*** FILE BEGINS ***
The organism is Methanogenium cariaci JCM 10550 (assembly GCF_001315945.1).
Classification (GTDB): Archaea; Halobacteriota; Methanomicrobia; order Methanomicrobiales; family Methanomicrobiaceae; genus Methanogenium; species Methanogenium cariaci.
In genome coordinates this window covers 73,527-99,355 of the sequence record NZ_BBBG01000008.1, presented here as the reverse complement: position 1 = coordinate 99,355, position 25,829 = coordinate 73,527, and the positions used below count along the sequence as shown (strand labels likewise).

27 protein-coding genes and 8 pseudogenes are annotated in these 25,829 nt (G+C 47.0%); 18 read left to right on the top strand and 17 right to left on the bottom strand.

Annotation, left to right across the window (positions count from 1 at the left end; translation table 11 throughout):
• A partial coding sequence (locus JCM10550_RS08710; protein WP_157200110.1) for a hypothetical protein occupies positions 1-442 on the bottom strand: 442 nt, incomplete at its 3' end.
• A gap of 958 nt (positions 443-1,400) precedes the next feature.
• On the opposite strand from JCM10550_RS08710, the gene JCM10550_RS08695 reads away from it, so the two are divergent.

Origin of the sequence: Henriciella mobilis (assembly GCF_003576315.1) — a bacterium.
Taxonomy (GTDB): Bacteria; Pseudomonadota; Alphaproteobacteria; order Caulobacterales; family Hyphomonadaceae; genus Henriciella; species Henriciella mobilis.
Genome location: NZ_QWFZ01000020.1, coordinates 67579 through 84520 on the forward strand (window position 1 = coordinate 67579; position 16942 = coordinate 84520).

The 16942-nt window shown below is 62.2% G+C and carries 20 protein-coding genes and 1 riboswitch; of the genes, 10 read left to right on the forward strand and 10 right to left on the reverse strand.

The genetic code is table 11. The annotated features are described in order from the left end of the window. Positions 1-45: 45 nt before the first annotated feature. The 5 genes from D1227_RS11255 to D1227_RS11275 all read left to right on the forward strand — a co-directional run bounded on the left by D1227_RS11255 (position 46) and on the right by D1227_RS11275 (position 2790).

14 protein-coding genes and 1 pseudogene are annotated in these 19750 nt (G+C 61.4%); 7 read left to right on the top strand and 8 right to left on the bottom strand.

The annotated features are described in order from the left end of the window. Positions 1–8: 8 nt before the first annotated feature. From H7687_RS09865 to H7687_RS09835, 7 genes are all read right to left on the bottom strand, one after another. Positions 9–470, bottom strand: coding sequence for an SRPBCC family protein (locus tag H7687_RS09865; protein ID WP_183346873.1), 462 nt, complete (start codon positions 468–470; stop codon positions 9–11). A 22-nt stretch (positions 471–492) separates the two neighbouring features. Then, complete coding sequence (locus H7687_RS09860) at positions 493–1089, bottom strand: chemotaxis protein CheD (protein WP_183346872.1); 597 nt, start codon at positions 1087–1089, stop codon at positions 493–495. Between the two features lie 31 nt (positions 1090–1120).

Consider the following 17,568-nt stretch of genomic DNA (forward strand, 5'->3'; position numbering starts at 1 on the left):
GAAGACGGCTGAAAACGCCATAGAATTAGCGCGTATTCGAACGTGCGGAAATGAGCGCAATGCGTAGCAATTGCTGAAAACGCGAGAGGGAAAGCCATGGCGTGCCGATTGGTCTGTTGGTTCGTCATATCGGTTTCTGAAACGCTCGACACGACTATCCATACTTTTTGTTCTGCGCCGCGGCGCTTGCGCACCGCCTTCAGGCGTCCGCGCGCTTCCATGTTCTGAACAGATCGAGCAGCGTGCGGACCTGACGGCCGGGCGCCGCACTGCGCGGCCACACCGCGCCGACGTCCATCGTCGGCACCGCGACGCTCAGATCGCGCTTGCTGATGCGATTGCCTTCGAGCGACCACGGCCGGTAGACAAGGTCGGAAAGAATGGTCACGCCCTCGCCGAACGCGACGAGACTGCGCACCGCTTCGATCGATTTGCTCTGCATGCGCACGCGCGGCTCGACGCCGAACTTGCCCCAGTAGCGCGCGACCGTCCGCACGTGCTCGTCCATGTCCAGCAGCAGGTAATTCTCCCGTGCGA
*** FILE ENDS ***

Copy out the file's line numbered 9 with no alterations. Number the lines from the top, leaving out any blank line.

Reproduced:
Origin of the sequence: Henriciella mobilis (assembly GCF_003576315.1) — a bacterium.